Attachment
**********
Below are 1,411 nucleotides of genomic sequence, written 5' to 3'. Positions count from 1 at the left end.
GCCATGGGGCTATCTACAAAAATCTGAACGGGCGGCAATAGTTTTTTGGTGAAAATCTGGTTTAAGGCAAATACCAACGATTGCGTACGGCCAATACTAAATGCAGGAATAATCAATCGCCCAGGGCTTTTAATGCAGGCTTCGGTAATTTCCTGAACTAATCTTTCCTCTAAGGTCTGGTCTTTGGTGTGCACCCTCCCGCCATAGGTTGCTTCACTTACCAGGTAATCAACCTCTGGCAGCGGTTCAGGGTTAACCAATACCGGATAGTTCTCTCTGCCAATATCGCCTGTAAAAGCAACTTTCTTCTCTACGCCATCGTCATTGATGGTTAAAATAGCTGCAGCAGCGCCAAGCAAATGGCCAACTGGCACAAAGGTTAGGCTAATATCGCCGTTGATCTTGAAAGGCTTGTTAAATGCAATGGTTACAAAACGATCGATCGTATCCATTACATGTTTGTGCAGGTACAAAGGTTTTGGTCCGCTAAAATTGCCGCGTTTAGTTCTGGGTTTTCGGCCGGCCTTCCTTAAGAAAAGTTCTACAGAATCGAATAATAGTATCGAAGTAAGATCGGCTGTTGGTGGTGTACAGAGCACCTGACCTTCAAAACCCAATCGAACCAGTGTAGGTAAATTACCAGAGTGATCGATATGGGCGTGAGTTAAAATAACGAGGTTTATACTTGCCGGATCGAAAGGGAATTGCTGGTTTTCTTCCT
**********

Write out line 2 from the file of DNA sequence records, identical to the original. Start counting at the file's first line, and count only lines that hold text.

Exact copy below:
GCCATGGGGCTATCTACAAAAATCTGAACGGGCGGCAATAGTTTTTTGGTGAAAATCTGGTTTAAGGCAAATACCAACGATTGCGTACGGCCAATACTAAATGCAGGAATAATCAATCGCCCAGGGCTTTTAATGCAGGCTTCGGTAATTTCCTGAACTAATCTTTCCTCTAAGGTCTGGTCTTTGGTGTGCACCCTCCCGCCATAGGTTGCTTCACTTACCAGGTAATCAACCTCTGGCAGCGGTTCAGGGTTAACCAATACCGGATAGTTCTCTCTGCCAATATCGCCTGTAAAAGCAACTTTCTTCTCTACGCCATCGTCATTGATGGTTAAAATAGCTGCAGCAGCGCCAAGCAAATGGCCAACTGGCACAAAGGTTAGGCTAATATCGCCGTTGATCTTGAAAGGCTTGTTAAATGCAATGGTTACAAAACGATCGATCGTATCCATTACATGTTTGTGCAGGTACAAAGGTTTTGGTCCGCTAAAATTGCCGCGTTTAGTTCTGGGTTTTCGGCCGGCCTTCCTTAAGAAAAGTTCTACAGAATCGAATAATAGTATCGAAGTAAGATCGGCTGTTGGTGGTGTACAGAGCACCTGACCTTCAAAACCCAATCGAACCAGTGTAGGTAAATTACCAGAGTGATCGATATGGGCGTGAGTTAAAATAACGAGGTTTATACTTGCCGGATCGAAAGGGAATTGCTGGTTTTCTTCCT